Brian Wolfe is a lifelong Mustang drag racer, and during a lengthy tenure at Ford Motor Co., one of his stints included running Ford Racing Technology. Dave Zimmerman owns Team Z Motorsports in Taylor, Michigan, which specializes in building Mustangs for the strip. The two men have worked together for years, a recent effort that started life as the "Bionic Banana," winning its first qualifying race in 7.829 seconds at 177.14 miles per hour. So when Wolfe got hold of a 7.3-liter Godzilla V8 Ford designed for its new Super Duty trucks, he hauled it to Team Z for installation into a Fox Body Mustang. The Drive caught wind of YouTuber Evan Smith, known as REVan Evan, documenting the engine and the build process in a series with five episodes so far.
Engine aficionados might want to head straight to episode two, which breaks down Godzilla's top end, episode three, which does the same with the bottom end, or episode four, with a deep dive into the valvetrain. The second installment also compares Godzilla's dimensions to other popular Mustang swaps, the Coyote and the 351 WIndsor. The 7.3-liter is about 4.5 inches narrower than the Coyote but a little taller, so the truck engine slips into the comparatively narrow Fox Body without too much modification. Because Team Z needed to move the steering rack down about an inch, and redesign the oil pan around the mechanicals. Zimmerman said that since the external oil pump serves the Super Duty's towing applications, the pump can be moved or deleted. With an eye to making the swap easy for future builders, Team Z is working up plans for plug-and-play kits that include mounts and K-braces for the motor and 10-speed automatic transmission, oil pump relocation or delete kits, and a hood providing the extra two inches in height needed to clear Godzilla's top.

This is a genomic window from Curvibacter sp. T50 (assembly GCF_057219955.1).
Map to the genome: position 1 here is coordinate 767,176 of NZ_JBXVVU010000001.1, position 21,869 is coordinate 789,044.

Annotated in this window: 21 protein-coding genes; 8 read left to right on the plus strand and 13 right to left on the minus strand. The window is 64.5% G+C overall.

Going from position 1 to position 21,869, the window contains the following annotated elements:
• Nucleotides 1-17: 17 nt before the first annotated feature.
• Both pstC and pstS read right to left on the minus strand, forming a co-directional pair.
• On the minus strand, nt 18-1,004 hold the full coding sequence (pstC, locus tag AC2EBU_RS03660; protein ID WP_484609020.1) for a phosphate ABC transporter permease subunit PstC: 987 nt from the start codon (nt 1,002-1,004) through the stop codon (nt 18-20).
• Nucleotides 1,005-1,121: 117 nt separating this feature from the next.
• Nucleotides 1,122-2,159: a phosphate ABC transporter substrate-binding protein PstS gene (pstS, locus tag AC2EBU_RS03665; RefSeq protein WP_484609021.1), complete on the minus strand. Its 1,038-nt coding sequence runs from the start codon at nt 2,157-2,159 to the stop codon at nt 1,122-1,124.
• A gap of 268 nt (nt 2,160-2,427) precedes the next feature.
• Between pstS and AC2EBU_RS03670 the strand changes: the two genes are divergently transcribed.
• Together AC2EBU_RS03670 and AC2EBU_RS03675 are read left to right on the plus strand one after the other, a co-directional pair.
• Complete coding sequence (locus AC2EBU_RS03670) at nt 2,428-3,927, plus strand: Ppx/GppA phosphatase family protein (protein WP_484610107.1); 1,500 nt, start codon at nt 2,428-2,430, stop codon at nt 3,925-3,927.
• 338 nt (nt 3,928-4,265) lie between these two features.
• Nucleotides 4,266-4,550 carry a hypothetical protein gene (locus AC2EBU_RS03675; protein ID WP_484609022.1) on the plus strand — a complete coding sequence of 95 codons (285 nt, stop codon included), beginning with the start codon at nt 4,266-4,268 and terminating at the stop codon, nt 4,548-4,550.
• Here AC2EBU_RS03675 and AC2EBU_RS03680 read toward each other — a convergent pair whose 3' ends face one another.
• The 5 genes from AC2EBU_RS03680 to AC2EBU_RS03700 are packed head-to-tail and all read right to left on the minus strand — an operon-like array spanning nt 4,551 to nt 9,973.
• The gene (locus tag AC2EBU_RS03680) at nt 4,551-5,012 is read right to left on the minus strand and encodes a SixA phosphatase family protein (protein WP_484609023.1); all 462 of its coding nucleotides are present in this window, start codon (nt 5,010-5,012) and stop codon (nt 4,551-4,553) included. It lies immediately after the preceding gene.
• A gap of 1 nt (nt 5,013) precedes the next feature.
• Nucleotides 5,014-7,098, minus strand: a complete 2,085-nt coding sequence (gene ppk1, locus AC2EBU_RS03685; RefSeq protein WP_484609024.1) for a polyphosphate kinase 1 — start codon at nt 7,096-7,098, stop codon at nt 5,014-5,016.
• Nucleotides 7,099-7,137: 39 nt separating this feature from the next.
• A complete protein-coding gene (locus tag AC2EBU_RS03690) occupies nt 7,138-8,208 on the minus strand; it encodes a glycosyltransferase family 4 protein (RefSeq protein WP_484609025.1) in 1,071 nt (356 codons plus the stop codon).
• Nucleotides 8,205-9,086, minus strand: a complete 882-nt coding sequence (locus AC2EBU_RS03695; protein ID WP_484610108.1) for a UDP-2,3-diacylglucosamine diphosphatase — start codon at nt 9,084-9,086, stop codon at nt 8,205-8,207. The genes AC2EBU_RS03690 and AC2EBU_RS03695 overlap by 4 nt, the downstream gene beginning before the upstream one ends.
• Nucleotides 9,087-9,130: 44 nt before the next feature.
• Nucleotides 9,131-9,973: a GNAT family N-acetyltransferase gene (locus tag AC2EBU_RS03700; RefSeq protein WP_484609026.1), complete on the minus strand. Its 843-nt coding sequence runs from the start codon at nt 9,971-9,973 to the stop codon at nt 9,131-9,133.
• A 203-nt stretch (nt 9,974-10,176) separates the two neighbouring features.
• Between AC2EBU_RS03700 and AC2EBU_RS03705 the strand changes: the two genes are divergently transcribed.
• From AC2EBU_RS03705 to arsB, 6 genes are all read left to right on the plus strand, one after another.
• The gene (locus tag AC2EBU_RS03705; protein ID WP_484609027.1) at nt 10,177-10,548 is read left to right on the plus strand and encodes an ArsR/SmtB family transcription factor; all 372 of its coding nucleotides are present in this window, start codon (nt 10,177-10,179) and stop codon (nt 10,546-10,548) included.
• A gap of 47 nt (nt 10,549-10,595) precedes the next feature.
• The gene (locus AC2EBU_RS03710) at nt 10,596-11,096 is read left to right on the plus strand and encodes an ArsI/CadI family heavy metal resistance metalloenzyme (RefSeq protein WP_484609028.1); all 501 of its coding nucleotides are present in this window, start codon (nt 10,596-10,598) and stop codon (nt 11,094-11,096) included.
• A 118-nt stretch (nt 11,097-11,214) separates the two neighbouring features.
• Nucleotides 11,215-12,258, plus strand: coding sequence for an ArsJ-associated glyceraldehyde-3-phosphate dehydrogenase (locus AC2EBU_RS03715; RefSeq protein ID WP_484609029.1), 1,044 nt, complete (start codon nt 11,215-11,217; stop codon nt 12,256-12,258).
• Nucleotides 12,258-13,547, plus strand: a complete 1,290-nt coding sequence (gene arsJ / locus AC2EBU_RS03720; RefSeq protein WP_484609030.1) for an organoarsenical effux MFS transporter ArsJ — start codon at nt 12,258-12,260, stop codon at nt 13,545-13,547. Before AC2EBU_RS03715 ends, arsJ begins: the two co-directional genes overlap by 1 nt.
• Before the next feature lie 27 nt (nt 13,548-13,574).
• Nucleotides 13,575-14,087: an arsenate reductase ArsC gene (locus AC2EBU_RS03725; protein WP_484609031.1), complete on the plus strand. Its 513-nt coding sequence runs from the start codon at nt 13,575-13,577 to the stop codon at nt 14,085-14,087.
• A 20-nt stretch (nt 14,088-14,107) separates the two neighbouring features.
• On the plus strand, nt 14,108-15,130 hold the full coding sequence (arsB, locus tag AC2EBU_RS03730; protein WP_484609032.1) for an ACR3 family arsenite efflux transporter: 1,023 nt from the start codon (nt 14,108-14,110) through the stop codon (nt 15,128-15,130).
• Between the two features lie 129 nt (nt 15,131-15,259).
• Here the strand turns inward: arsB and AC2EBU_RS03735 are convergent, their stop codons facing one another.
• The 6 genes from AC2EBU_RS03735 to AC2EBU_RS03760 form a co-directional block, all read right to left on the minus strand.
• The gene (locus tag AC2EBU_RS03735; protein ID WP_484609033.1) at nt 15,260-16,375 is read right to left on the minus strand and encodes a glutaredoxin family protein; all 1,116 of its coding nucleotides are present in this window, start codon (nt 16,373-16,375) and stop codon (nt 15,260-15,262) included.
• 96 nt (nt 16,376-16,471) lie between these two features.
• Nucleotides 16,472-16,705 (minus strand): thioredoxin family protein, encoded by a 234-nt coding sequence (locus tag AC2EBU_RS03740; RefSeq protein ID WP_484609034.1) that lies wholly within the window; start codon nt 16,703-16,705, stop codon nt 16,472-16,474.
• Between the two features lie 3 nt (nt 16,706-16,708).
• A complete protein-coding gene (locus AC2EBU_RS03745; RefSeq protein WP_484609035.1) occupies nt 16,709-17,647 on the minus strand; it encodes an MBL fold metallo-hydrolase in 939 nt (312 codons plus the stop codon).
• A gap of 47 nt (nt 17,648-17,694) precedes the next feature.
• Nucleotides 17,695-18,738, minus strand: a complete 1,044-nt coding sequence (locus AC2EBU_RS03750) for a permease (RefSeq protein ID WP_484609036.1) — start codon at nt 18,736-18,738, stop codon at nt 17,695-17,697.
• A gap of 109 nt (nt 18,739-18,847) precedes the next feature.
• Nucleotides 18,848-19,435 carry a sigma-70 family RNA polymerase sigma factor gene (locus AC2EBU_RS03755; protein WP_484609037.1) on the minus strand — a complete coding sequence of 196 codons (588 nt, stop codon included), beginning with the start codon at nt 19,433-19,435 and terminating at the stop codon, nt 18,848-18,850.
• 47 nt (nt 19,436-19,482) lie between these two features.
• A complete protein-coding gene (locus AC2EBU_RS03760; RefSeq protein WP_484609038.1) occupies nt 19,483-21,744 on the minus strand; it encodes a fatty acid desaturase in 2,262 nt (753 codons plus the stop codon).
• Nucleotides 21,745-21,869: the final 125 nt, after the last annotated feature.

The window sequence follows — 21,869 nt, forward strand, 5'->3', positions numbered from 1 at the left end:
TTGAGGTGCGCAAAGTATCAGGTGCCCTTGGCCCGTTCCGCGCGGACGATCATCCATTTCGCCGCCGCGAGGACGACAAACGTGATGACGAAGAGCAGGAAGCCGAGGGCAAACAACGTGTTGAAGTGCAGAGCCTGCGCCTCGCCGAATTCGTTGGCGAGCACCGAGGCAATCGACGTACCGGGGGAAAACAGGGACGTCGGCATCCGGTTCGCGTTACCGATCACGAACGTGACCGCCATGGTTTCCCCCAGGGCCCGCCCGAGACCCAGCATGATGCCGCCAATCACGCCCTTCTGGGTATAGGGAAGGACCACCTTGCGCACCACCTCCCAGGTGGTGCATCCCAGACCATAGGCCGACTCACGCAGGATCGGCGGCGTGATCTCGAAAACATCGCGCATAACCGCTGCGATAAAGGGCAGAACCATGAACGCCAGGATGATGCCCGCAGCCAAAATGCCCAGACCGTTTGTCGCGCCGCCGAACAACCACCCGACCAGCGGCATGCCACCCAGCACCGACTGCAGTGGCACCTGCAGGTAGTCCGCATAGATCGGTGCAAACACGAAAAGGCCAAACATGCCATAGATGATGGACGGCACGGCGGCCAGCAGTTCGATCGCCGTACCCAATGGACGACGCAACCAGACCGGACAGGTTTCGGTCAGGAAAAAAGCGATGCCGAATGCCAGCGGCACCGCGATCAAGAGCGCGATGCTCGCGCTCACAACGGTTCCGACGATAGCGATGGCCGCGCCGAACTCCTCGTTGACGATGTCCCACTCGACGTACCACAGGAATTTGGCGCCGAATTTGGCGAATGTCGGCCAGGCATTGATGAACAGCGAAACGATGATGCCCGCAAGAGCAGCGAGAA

Episode five dives into weights and power figures. Evan put three engines on the scale, the Coyote registering 404 pounds, a 428 Windsor weighing 471 pounds, Godzilla topping them both at 538 pounds. One of Wolfe's reasons for wanting this engine in his Mustang explains the weight penalty: Godzilla was designed for durability, providing a solid platform for the 1,700 or 1,800 horsepower Wolfe eventually wants to get out of the engine for Ultra Street competition. After first-step modifications like cleaned-up heads, a new intake and camshaft, and some calibration, a dyno run returned a naturally aspirated 588 hp and 548 pound-feet of torque; the 7.3-liter leaves the Ford factory with 430 hp and 475 lb-ft. And the sound it makes — righteous. It's a good time to be a Mustang drag racer, and this is a video series well worth the watch.